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Tag Archives: duty to speak out

TRUE DISCIPLESHIP IS A SCARY VENTURE – IN THE TIME OF THE APOSTLES AS WELL AS TODAY

Following and imitating Jesus Christ in today’s surroundings

Whose fear is it, anyway?

“True discipleship is a scary venture; it was so in the time of the Apostles, and it remains so today. Discipleship, which is another way of saying that one embraces the baptismal call to follow in the footprints of Jesus Christ, requires resisting the mongering that our culture so often encourages.

The messages so frequently displayed in advertisements and on television promote a culture of fear that seeks to convince women and men today that they are inadequate, unlovable, and imperfect without buying this or that product, without paying for this or that service. The advertising agencies around the globe realise that human beings make too many of their choices out of fear and capitalise on that dynamic.

When individuals wish to take control and seize authority, it is to the weapon of fear that they turn, planting the seeds of insecurity and doubt into the hearts and minds of the population.

Working to overcome fear 

Jesus, as truly human, understood the experience of fear. Weeping in the garden on the night he was betrayed, the Lord expresses solidarity with those who face physical harm and emotional stress.

But Jesus, as truly divine, also understood that following the Father’s Will means working to overcome the inhibitive fear that too often prevents us from doing what is right and speaking the truth when necessary. Hence, Jesus’s first words to his followers – then and now – are always ‘Do not be afraid,’ because when we surrender to fear we are unable to live the Gospel.”

– This is an excerpt from “Do Not Be Afraid!” by Daniel P. Horan, published in Messenger of Saint Anthony, issue June 2015. For subscriptions please contact: Messenger of St Anthony, Basilica del Santo, via Orto Botanico 11, 1-35123 Padua, Italy

 

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LET NOT REGARD FOR PRIVATE SECURITY OR A SENSE OF FUTILITY STOP YOU FROM PROCLAIMING THE TRUTH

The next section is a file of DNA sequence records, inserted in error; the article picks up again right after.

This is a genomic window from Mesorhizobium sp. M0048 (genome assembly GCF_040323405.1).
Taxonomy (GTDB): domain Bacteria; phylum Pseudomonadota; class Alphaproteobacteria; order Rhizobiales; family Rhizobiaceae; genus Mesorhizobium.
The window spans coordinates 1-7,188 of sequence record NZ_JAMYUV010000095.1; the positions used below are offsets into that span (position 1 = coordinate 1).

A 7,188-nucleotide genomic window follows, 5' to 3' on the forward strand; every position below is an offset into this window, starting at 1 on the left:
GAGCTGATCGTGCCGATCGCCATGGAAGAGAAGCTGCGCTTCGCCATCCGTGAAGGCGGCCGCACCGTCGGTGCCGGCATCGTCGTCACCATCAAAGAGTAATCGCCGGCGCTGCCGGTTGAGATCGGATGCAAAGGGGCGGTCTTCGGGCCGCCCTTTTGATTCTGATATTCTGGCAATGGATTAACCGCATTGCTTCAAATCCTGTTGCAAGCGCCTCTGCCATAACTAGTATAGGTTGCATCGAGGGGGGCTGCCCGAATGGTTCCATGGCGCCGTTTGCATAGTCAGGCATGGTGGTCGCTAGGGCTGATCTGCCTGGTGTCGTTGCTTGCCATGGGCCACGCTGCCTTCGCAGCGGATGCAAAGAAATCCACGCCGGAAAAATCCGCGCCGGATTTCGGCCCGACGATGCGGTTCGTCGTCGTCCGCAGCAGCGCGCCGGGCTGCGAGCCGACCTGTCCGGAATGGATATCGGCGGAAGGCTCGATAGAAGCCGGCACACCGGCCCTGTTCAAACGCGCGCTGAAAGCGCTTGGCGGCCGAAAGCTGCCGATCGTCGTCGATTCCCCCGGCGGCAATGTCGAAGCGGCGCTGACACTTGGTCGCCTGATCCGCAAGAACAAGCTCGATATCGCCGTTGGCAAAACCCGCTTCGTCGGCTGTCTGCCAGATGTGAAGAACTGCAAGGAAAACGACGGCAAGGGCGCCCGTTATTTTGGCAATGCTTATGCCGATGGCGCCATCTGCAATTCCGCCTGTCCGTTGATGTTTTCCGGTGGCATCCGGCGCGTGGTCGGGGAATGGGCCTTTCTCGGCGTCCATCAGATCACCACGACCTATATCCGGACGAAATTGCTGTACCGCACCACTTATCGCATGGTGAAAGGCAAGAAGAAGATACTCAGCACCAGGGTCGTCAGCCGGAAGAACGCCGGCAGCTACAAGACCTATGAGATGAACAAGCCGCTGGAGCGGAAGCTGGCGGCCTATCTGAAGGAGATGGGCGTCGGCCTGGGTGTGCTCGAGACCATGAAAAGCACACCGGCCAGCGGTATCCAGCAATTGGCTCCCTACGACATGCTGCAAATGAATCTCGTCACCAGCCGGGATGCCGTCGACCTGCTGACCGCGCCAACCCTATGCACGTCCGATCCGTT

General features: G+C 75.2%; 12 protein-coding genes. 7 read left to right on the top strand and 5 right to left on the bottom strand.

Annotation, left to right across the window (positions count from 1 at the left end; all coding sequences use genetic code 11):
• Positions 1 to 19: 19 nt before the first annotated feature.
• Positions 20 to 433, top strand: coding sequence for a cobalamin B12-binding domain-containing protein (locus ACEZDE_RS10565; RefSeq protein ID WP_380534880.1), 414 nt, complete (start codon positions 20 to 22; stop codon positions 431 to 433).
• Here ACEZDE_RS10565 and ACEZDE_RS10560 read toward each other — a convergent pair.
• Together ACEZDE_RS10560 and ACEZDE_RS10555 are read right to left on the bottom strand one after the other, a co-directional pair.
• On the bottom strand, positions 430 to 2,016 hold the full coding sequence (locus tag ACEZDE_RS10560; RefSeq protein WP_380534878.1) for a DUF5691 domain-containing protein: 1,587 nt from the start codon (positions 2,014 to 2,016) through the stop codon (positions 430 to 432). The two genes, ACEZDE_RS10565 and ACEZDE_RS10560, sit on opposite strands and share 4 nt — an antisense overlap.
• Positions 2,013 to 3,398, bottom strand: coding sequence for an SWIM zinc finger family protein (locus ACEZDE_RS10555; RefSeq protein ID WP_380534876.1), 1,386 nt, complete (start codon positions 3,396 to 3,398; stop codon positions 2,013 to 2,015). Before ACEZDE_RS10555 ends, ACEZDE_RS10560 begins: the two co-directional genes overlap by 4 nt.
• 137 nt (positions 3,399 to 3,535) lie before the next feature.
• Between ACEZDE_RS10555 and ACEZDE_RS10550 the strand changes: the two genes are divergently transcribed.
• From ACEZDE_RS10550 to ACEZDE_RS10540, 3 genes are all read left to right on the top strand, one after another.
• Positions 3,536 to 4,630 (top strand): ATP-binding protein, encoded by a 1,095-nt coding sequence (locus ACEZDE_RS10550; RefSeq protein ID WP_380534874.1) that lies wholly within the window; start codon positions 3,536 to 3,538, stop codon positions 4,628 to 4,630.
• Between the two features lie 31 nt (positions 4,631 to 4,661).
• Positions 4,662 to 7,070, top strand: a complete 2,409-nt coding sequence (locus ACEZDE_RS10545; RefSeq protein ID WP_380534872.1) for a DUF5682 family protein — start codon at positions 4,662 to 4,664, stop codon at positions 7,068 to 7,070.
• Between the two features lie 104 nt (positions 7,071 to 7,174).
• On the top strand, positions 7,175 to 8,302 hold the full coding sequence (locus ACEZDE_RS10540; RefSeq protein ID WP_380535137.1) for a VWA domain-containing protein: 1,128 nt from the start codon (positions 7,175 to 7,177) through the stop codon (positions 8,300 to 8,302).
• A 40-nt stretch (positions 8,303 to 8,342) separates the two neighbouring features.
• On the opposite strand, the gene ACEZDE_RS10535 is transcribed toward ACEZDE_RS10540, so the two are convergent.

THE HEROIC FIGURE OF JOHN THE BAPTIST MUST INSPIRE ALL OF US TO HAVE COURAGE…ST JOHN THE BAPTIST, PRAY FOR US.

The figure of John demonstrates two laws about authentic people and shatters two dangers to which man’s authenticity generally succumbs. He shatters two situations in which an authentic man so very often suffocates and drowns. The first law and the first danger: the prophet stands before the king. And the first point:

• do not permit regard for private security or personal existence to make you into an inauthentic person.

So very often throughout history, whenever prophet and king have encountered one another, the king is always in the superior position. What is easier, what is simpler, than to muzzle a prophet! Yet, indeed, hasn’t it been – not the voices of those who went into the palaces and were welcome there – but rather the voices calling in the wilderness who filled the cosmos, who prepared the way, who directed people toward Advent, and who arranged for the proper meeting with the end and the Ultimate? Prophet and king! The prophet must have known that the king’s power and force and majesty would fall upon him and crush him if he said, “‘Non licit’: That is wrong because it is inauthentic and is not in accordance with the divine order.” And John said it, and he was crushed, and he was brutalised, and – for all time and eternity – he stands as the witness within history, as the witness before the face of the Lord, as authenticity itself. And he was right! Along with that are the second law and the second danger.

• Futility or ineffectiveness do not dispense one from speaking the truth, declaring what is wrong, and standing up for what is right and just.

How could this prophet think he could interfere in the family history and family scandals of the king, and be successful? Whoever considers success, or makes his decisions or attitudes dependent upon whether something is futile or certain of success, is already corrupt. Then authenticity no longer means his personal encounter with what is real; it is rather his personal dependence upon success, upon being heard, on popularity and applause, and on the roar of the great throngs. He is already corrupt. And woe if the prophets are mute out of fear that their word might not be heeded.
– Fr Alfred Delp, 20th century

 
 

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